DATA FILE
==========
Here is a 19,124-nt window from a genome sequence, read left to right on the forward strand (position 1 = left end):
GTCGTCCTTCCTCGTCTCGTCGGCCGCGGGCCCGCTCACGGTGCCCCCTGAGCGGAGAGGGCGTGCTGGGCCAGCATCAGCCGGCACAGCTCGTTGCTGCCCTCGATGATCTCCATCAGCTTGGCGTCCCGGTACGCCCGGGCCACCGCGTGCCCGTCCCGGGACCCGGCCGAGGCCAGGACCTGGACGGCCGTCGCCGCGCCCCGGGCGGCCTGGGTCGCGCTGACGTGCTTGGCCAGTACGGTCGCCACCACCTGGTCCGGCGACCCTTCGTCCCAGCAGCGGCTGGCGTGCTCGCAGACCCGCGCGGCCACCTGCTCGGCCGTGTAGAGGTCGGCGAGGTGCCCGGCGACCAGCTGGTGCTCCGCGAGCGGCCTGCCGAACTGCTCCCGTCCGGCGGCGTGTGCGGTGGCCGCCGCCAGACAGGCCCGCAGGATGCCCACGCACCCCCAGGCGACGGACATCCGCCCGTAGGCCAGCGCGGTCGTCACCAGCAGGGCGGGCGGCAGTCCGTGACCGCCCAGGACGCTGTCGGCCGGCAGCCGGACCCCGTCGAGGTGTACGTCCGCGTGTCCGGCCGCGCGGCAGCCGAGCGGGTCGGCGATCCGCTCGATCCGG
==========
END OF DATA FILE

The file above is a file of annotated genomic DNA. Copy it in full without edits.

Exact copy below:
Here is a 19,124-nt window from a genome sequence, read left to right on the forward strand (position 1 = left end):
GTCGTCCTTCCTCGTCTCGTCGGCCGCGGGCCCGCTCACGGTGCCCCCTGAGCGGAGAGGGCGTGCTGGGCCAGCATCAGCCGGCACAGCTCGTTGCTGCCCTCGATGATCTCCATCAGCTTGGCGTCCCGGTACGCCCGGGCCACCGCGTGCCCGTCCCGGGACCCGGCCGAGGCCAGGACCTGGACGGCCGTCGCCGCGCCCCGGGCGGCCTGGGTCGCGCTGACGTGCTTGGCCAGTACGGTCGCCACCACCTGGTCCGGCGACCCTTCGTCCCAGCAGCGGCTGGCGTGCTCGCAGACCCGCGCGGCCACCTGCTCGGCCGTGTAGAGGTCGGCGAGGTGCCCGGCGACCAGCTGGTGCTCCGCGAGCGGCCTGCCGAACTGCTCCCGTCCGGCGGCGTGTGCGGTGGCCGCCGCCAGACAGGCCCGCAGGATGCCCACGCACCCCCAGGCGACGGACATCCGCCCGTAGGCCAGCGCGGTCGTCACCAGCAGGGCGGGCGGCAGTCCGTGACCGCCCAGGACGCTGTCGGCCGGCAGCCGGACCCCGTCGAGGTGTACGTCCGCGTGTCCGGCCGCGCGGCAGCCGAGCGGGTCGGCGATCCGCTCGATCCGG